SpaceX’s satellite-based Starlink internet service currently has more than 10,000 users, the company revealed this week.
Elon Musk-led SpaceX invited people to sign up for a public beta of its internet-from-space service in October 2020, pricing it at $99 a month. Those selected also have to pay a $499 one-off payment for the Starlink Kit containing the necessary components to connect to the Starlink satellites. While the company is obviously controlling the customer numbers, increasing confidence in the project — and an expanding satellite constellation —is allowing SpaceX to offer the service to more and more people.
In a recent filing to the Federal Communications Commission (FCC) picked up by CNBC, California-based SpaceX said: “Starlink’s performance is not theoretical or experimental … [and] is rapidly accelerating in real time as part of its public beta program.”
The company said in the filing that trials have demonstrated the system in its present form is “meeting and exceeding 100/20 megabits per second throughput to individual users,” which the company earlier pointed out is “fast enough to stream multiple HD movies at once and still have bandwidth to spare.”
Since deploying its first batch of Starlink satellites in May 2019, SpaceX has steadily expanded the constellation to around 1,000 satellites via regular rocket launches, and plans to deploy around 4,000 by 2024. The company’s latest Starlink mission, which deployed another 60 satellites, took place earlier today, with the next one scheduled for Sunday, February 7.
SpaceX’s long-term goal is to blanket Earth in broadband connectivity, beaming affordable and reliable internet for all, including communities in remote areas that currently have little or no access to decent internet services.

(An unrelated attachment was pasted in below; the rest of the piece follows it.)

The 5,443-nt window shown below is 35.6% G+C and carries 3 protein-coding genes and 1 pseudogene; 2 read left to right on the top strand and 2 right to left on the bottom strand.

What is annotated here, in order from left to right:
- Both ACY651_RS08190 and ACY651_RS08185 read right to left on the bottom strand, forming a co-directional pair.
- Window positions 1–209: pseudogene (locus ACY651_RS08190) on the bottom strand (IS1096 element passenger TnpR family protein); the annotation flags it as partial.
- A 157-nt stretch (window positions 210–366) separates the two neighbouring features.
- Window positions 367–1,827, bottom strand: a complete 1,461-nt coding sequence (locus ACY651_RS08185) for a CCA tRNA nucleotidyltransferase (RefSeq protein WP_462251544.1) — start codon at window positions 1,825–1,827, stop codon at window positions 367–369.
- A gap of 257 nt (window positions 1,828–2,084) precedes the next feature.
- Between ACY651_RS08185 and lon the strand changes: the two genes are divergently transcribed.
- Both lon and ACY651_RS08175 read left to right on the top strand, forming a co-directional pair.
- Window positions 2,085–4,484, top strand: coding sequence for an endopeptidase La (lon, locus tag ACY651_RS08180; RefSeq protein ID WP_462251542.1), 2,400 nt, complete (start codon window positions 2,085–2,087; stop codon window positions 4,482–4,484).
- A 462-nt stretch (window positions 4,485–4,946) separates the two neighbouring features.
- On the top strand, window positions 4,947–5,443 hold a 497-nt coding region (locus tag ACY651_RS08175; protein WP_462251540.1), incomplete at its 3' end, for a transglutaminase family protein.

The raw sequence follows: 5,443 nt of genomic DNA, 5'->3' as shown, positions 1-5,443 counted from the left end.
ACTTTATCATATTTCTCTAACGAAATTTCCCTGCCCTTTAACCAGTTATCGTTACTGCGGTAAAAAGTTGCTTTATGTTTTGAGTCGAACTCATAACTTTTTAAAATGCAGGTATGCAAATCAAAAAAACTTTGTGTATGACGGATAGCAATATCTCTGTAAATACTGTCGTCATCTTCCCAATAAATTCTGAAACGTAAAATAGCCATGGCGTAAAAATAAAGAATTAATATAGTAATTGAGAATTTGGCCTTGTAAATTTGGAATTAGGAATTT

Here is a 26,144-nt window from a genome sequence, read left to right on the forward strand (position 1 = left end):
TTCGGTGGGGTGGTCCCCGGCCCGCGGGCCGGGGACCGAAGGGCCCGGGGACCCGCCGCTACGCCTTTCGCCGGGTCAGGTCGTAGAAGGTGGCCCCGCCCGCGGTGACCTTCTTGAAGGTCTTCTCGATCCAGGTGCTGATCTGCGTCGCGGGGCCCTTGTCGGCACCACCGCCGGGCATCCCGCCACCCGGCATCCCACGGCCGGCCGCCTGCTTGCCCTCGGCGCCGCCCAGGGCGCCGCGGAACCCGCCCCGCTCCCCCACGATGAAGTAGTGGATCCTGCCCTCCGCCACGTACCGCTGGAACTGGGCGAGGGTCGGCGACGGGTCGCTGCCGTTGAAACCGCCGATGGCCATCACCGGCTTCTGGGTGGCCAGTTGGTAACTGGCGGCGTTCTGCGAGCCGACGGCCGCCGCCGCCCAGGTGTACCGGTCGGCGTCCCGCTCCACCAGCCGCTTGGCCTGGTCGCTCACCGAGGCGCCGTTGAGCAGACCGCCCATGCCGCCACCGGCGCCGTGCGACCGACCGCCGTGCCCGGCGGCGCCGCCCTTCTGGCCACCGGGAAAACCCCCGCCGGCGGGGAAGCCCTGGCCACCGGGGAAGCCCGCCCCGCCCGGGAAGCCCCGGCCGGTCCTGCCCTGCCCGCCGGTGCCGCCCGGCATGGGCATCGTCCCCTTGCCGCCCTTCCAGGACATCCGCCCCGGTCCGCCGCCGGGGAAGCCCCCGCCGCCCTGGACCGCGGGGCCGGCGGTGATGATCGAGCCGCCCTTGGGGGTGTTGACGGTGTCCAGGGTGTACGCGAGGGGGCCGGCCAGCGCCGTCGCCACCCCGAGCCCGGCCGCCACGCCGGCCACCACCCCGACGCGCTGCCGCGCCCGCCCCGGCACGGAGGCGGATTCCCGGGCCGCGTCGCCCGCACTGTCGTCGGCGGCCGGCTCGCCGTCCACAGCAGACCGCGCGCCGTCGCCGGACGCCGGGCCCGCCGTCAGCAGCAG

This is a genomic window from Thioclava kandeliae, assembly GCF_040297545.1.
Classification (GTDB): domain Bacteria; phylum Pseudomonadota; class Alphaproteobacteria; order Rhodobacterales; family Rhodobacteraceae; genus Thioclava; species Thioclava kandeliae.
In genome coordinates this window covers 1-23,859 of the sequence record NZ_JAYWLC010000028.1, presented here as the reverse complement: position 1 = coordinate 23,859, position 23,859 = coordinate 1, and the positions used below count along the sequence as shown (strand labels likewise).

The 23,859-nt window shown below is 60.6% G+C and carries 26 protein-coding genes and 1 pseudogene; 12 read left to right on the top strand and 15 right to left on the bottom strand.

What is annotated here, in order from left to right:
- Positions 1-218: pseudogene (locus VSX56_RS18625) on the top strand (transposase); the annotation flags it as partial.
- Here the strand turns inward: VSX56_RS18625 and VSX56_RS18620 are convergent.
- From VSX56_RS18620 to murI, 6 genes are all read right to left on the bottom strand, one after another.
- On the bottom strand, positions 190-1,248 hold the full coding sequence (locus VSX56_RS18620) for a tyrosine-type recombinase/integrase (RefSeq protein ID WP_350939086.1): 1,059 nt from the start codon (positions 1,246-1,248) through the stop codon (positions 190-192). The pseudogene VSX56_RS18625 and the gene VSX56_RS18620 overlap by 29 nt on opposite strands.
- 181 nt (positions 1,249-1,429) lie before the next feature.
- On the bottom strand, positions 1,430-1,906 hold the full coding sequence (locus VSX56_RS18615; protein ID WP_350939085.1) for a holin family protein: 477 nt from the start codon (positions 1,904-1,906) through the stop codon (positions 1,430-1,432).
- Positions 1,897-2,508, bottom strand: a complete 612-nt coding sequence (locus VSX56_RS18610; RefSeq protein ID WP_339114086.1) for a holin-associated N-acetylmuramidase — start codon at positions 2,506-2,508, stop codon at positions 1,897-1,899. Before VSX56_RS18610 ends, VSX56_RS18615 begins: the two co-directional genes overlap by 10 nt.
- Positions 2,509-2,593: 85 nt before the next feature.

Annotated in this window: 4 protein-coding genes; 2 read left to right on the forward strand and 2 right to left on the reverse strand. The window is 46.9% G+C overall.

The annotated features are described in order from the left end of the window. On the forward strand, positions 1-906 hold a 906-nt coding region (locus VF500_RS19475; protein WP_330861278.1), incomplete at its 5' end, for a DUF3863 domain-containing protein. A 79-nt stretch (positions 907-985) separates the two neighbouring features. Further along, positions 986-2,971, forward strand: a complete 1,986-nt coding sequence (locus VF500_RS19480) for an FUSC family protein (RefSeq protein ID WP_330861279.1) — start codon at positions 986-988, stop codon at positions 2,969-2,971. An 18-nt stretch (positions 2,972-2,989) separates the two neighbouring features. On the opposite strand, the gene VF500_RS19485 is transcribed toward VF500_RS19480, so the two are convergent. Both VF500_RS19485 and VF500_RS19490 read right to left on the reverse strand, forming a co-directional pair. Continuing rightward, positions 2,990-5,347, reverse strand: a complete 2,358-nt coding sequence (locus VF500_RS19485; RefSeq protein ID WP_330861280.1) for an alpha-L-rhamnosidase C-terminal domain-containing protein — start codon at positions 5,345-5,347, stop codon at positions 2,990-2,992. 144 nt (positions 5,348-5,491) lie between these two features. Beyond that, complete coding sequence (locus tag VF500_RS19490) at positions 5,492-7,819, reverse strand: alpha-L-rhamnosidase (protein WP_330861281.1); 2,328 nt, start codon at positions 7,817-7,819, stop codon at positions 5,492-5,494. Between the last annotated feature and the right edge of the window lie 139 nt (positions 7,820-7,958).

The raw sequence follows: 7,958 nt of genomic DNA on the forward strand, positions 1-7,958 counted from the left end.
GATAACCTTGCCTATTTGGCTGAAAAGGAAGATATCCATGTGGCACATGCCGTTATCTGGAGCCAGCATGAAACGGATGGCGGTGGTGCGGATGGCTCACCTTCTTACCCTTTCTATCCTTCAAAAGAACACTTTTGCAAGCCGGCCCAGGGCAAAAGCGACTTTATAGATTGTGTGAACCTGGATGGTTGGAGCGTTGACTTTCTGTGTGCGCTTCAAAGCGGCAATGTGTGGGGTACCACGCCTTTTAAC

The company learned last December that it’s to receive $900 million in federal funding to help it bring its internet service to rural homes and businesses in the U.S. The FCC announced a total of $9.2 billion in subsidies for 180 companies as part of a Phase I funding round to improve internet services nationwide, with an additional $11.2 billion to be distributed in the next phase.
SpaceX’s Starlink initiative hasn’t been completely smooth sailing. Shortly after its first satellite deployment in 2019, astronomers began to raise concerns about how sunlight reflecting off the satellites could potentially disrupt the work of the stargazing community. SpaceX has signaled its eagerness to find a solution and has been trying out different designs for the satellites, such as fitting them with visors aimed at reducing the bright glare.
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